Targeting Muslims Through Women’s Dress: The Niqab and the Psychological War against Muslims

  • Susan S. M. EdwardsEmail author


Susan S. M. Edwards expounds upon the need to recognise that the habituated vilification of ‘the Muslim’ in the media, the public monolithic discourse that essentialises and demonises them, the refusal to recognise verbal attacks on Muslims as race hatred and the condonation of insult as satire in the context of rising xenophobia, all demonstrate the necessity for a ‘real time’ analysis. Marked out by their clothing women, especially, have become identifiable targets for right-wing extremism and violent assault whose hurt and disposal is rendered no more than ‘collateral damage’ and in whose victimisation public discourse and media representation in promoting orientalised and racialised tropes of Muslims must bear some responsibility. Edwards notes with irony that the Western world, in a self-professed secular crusade against the niqab, has positioned itself thereby as the saviour of womankind. She notes how, in very recent times, the once recognised polysemicity of the niqab (Young 2003) with its several and contradictory meanings, are understandings that have become displaced and subjugated in the Foucauldian sense (Foucault 1980), whilst a highly orientalised trope of the niqab and its wearer (and to a lesser extent the hijab) becomes fetishised at national and governmental level. There is now little inclination to understand why women wear the niqab, even less to give them a voice from their subject position. What emerges, Edwards posits, is that the niqab has become central to the project of Western nation states’ condemnation of the Muslim ‘other’.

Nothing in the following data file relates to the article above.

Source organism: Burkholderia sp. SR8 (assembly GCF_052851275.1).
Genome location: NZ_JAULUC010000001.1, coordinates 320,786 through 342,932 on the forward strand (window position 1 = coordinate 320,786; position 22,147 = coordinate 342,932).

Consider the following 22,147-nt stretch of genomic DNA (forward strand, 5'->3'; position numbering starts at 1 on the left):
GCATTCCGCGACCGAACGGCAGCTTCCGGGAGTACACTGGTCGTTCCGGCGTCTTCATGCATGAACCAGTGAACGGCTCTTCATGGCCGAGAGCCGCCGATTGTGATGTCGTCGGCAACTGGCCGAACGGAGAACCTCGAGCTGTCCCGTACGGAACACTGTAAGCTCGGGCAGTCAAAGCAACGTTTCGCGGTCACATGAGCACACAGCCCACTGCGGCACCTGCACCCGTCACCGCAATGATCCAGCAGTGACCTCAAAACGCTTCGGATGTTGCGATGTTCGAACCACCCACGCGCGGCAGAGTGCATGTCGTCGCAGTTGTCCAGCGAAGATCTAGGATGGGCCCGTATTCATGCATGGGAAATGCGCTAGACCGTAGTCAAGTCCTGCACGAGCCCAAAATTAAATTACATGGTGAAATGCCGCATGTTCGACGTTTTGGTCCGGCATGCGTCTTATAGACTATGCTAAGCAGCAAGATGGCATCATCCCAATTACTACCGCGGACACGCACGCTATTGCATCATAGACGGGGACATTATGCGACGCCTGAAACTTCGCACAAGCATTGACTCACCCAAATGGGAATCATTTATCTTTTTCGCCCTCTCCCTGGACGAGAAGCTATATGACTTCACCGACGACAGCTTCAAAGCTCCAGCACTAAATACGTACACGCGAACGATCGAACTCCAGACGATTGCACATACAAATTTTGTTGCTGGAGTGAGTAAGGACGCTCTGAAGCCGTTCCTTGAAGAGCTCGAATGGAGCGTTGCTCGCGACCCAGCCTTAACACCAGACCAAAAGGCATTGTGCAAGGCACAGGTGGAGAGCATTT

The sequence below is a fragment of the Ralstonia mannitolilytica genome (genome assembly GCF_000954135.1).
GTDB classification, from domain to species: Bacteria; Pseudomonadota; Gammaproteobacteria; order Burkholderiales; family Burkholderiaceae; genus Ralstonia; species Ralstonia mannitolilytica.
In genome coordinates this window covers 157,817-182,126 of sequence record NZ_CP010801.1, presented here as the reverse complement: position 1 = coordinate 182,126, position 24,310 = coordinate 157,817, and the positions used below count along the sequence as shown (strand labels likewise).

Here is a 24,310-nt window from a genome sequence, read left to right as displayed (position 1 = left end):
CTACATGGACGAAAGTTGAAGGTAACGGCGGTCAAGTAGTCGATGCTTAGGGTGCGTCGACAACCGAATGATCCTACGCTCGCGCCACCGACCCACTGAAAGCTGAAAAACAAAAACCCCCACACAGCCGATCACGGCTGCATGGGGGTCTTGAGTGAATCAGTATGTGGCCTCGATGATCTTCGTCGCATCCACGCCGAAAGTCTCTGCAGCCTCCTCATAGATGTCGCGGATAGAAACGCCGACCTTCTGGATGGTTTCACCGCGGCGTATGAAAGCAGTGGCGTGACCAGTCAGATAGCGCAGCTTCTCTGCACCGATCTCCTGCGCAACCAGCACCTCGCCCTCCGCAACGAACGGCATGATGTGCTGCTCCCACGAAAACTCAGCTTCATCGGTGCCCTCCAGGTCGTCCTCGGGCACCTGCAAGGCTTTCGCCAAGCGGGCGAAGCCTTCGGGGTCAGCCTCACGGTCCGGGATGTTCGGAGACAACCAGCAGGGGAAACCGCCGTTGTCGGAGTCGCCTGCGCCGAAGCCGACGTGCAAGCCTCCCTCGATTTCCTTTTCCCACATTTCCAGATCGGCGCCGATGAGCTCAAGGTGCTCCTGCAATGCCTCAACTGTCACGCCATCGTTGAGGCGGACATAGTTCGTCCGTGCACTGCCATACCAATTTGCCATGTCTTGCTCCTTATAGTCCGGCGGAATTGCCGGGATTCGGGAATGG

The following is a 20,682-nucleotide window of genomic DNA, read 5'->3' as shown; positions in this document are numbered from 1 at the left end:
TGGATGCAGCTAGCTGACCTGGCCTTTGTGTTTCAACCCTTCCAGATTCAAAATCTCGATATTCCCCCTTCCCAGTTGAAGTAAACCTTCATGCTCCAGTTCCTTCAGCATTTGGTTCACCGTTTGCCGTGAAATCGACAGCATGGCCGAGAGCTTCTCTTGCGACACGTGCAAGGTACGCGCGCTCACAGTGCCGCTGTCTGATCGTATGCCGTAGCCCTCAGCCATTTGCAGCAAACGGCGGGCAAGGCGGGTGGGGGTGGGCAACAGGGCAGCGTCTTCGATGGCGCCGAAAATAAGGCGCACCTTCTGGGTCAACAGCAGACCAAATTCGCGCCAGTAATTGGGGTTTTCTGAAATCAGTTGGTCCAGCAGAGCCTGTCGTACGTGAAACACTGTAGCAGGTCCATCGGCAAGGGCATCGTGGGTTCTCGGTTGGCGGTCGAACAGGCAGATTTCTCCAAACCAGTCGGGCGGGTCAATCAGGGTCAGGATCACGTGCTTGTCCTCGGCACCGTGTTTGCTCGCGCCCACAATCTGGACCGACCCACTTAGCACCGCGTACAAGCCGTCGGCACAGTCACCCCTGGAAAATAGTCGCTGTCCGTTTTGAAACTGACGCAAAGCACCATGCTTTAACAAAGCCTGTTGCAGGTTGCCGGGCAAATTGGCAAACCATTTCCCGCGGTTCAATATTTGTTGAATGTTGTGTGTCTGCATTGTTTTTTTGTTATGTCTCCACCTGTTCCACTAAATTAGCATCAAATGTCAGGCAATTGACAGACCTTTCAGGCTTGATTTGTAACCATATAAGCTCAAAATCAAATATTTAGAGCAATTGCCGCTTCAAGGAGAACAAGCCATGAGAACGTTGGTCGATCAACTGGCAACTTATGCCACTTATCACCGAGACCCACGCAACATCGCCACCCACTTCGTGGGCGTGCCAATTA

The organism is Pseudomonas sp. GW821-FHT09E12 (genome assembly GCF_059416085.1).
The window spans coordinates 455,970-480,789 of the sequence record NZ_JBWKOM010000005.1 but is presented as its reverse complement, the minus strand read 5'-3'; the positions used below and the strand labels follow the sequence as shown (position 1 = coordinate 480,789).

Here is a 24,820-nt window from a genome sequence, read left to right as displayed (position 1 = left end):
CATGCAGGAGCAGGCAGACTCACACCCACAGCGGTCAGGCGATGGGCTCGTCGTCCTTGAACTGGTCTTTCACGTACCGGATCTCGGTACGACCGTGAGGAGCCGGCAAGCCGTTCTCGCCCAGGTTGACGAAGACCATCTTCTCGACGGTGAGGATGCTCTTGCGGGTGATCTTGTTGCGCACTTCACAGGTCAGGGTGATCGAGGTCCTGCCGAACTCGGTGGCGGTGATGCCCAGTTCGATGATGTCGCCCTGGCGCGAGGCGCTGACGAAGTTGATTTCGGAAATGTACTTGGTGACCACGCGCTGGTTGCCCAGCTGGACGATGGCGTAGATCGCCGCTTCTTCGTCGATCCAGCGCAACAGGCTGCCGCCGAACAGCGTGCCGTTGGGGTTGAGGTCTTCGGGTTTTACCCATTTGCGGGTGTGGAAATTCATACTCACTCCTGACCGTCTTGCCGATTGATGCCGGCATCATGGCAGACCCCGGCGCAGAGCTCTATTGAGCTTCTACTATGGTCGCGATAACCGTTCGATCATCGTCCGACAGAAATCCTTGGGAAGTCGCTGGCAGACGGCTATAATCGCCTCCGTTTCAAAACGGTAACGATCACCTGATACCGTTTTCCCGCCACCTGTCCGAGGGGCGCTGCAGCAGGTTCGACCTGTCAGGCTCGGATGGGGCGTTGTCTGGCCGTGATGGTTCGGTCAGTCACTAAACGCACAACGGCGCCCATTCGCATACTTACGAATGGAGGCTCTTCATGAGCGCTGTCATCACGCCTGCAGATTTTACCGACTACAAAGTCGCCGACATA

Domestic Violence Hate Crime Muslim Woman Muslim Community Muslim Culture 
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Copyright information

© The Author(s) 2016

Authors and Affiliations

  1. 1.University of BuckinghamBuckinghamUK

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